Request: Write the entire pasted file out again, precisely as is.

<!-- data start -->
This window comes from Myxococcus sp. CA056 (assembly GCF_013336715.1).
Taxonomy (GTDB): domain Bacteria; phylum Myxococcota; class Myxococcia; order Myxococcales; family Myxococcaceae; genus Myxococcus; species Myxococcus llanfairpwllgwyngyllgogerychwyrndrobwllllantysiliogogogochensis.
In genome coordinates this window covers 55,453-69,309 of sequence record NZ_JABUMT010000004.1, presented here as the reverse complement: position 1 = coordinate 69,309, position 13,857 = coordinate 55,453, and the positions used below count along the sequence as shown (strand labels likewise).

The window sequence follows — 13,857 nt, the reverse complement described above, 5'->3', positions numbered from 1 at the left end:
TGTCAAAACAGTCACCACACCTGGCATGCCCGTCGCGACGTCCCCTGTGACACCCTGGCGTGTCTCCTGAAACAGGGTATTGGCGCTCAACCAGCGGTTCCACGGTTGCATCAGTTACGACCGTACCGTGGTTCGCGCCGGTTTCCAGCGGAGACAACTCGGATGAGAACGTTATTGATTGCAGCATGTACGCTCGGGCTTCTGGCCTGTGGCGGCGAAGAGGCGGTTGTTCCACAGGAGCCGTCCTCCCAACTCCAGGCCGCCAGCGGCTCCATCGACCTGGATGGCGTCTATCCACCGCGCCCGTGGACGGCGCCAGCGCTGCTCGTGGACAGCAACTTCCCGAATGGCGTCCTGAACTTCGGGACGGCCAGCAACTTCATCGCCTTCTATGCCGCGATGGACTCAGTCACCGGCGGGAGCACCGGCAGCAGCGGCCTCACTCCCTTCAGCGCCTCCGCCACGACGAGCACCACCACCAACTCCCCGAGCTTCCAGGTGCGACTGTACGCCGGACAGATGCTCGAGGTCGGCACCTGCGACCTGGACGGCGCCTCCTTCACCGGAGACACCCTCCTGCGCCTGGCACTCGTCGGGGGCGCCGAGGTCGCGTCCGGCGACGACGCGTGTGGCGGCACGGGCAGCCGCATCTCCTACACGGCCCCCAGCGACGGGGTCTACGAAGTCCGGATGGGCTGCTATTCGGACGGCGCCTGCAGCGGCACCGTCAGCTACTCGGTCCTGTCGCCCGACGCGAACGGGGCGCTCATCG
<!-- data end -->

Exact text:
This window comes from Myxococcus sp. CA056 (assembly GCF_013336715.1).
Taxonomy (GTDB): domain Bacteria; phylum Myxococcota; class Myxococcia; order Myxococcales; family Myxococcaceae; genus Myxococcus; species Myxococcus llanfairpwllgwyngyllgogerychwyrndrobwllllantysiliogogogochensis.
In genome coordinates this window covers 55,453-69,309 of sequence record NZ_JABUMT010000004.1, presented here as the reverse complement: position 1 = coordinate 69,309, position 13,857 = coordinate 55,453, and the positions used below count along the sequence as shown (strand labels likewise).

The window sequence follows — 13,857 nt, the reverse complement described above, 5'->3', positions numbered from 1 at the left end:
TGTCAAAACAGTCACCACACCTGGCATGCCCGTCGCGACGTCCCCTGTGACACCCTGGCGTGTCTCCTGAAACAGGGTATTGGCGCTCAACCAGCGGTTCCACGGTTGCATCAGTTACGACCGTACCGTGGTTCGCGCCGGTTTCCAGCGGAGACAACTCGGATGAGAACGTTATTGATTGCAGCATGTACGCTCGGGCTTCTGGCCTGTGGCGGCGAAGAGGCGGTTGTTCCACAGGAGCCGTCCTCCCAACTCCAGGCCGCCAGCGGCTCCATCGACCTGGATGGCGTCTATCCACCGCGCCCGTGGACGGCGCCAGCGCTGCTCGTGGACAGCAACTTCCCGAATGGCGTCCTGAACTTCGGGACGGCCAGCAACTTCATCGCCTTCTATGCCGCGATGGACTCAGTCACCGGCGGGAGCACCGGCAGCAGCGGCCTCACTCCCTTCAGCGCCTCCGCCACGACGAGCACCACCACCAACTCCCCGAGCTTCCAGGTGCGACTGTACGCCGGACAGATGCTCGAGGTCGGCACCTGCGACCTGGACGGCGCCTCCTTCACCGGAGACACCCTCCTGCGCCTGGCACTCGTCGGGGGCGCCGAGGTCGCGTCCGGCGACGACGCGTGTGGCGGCACGGGCAGCCGCATCTCCTACACGGCCCCCAGCGACGGGGTCTACGAAGTCCGGATGGGCTGCTATTCGGACGGCGCCTGCAGCGGCACCGTCAGCTACTCGGTCCTGTCGCCCGACGCGAACGGGGCGCTCATCG